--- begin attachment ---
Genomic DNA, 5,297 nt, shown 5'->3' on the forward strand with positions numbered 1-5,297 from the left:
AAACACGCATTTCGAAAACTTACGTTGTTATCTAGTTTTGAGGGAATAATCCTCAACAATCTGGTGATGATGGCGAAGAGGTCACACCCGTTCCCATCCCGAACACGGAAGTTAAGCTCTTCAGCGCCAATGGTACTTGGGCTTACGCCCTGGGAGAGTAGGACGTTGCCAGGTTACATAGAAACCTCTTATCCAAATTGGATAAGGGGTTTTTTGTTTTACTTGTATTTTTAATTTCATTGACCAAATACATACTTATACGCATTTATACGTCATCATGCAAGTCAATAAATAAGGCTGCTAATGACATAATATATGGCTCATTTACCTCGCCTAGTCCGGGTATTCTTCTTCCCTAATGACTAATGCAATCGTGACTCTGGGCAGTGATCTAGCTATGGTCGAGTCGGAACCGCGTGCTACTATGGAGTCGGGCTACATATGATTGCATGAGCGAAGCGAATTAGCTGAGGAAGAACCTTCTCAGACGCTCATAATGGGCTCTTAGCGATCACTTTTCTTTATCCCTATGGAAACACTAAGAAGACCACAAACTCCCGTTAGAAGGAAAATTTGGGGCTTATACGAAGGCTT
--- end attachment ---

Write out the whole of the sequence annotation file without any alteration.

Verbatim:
Genomic DNA, 5,297 nt, shown 5'->3' on the forward strand with positions numbered 1-5,297 from the left:
AAACACGCATTTCGAAAACTTACGTTGTTATCTAGTTTTGAGGGAATAATCCTCAACAATCTGGTGATGATGGCGAAGAGGTCACACCCGTTCCCATCCCGAACACGGAAGTTAAGCTCTTCAGCGCCAATGGTACTTGGGCTTACGCCCTGGGAGAGTAGGACGTTGCCAGGTTACATAGAAACCTCTTATCCAAATTGGATAAGGGGTTTTTTGTTTTACTTGTATTTTTAATTTCATTGACCAAATACATACTTATACGCATTTATACGTCATCATGCAAGTCAATAAATAAGGCTGCTAATGACATAATATATGGCTCATTTACCTCGCCTAGTCCGGGTATTCTTCTTCCCTAATGACTAATGCAATCGTGACTCTGGGCAGTGATCTAGCTATGGTCGAGTCGGAACCGCGTGCTACTATGGAGTCGGGCTACATATGATTGCATGAGCGAAGCGAATTAGCTGAGGAAGAACCTTCTCAGACGCTCATAATGGGCTCTTAGCGATCACTTTTCTTTATCCCTATGGAAACACTAAGAAGACCACAAACTCCCGTTAGAAGGAAAATTTGGGGCTTATACGAAGGCTT